Gordon S. Brown, 88, who helped develop automatic fire...

DEATHS ELSEWHERE

August 30, 1996

Gordon S. Brown, 88, who helped develop automatic fire control and aiming systems for weaponry used during World War II, died of cancer Aug. 23 in Tucson, Ariz. He founded MIT's Servomechanisms Laboratory in 1940, was named Institute Professor at the Massachusetts Institute of Technology in 1973 and retired in 1974.

Paul Myron Gallop, 69, a leading researcher in the biology of aging and director of Boston's Laboratory of Human Biochemistry at Children's Hospital Medical Center, died of cancer Aug. 20 in Boston. He was known for his research on the chemistry of collagen, which is the fibrous protein found in bone, cartilage and connective tissue.

Russell Hunter, 67, whose paranormal encounters inspired the 1979 Canadian film "The Changeling," died Sunday in Denver. He said he witnessed phenomena in his home that convinced him it was haunted and it was on his experiences that he based the musical "Little Boy Blue" and "The Changeling."

Alejandro Lanusse, 77, a former military ruler who paved the way for civilian government in Argentina, died Monday in Buenos Aires after remaining unconscious after a blood clot operation last week. He became Argentina's third military president in five years when he seized power in a bloodless coup in March 1971. He held office until 1973. Within six months of taking power, he ordered general elections for March 1973.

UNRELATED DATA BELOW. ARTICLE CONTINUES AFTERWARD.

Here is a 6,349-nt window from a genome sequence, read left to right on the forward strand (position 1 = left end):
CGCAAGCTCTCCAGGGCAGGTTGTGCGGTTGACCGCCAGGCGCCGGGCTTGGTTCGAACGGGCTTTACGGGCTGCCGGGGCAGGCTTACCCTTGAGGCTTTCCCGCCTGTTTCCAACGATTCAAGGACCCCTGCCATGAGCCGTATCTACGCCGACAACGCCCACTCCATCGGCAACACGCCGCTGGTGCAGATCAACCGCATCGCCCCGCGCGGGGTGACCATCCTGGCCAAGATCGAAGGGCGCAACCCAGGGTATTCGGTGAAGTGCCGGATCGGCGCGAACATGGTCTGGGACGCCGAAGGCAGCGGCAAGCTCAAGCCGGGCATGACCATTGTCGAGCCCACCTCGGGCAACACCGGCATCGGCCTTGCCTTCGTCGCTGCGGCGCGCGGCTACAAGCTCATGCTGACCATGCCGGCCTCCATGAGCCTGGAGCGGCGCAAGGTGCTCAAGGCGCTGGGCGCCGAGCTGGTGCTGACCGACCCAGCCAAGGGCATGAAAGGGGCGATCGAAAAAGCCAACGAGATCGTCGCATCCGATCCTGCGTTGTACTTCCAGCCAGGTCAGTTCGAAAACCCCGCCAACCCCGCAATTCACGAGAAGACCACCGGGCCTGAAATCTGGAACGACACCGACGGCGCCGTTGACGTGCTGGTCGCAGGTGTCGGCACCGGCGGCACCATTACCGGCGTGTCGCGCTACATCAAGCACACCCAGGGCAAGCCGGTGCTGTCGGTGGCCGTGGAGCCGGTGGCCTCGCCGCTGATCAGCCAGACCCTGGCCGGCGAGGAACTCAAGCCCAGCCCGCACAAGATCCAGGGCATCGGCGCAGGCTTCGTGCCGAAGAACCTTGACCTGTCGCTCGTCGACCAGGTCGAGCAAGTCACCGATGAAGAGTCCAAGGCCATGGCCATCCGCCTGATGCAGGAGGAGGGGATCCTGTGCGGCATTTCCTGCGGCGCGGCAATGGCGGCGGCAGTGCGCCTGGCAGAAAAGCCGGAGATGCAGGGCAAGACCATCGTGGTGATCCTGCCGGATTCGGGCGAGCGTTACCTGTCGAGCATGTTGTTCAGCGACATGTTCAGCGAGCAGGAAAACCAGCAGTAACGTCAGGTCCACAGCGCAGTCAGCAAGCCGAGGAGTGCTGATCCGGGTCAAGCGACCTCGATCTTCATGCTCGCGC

Glenn E. McNeil, 78, who championed freedom-of-information rights for 32 years, died Aug. 23 of cancer in Knoxville, Tenn. As secretary-general manager of the Tennessee Press Association, he helped persuade the state General Assembly to pass one of the nation's strongest open-meetings laws, ensuring residents the right to attend meetings of governing bodies. He also helped facilitate the passage of the state open-records law, which provides residents access to government records.

Pub Date: 8/30/96

Baltimore Sun Articles
|
|
|
Please note the green-lined linked article text has been applied commercially without any involvement from our newsroom editors, reporters or any other editorial staff.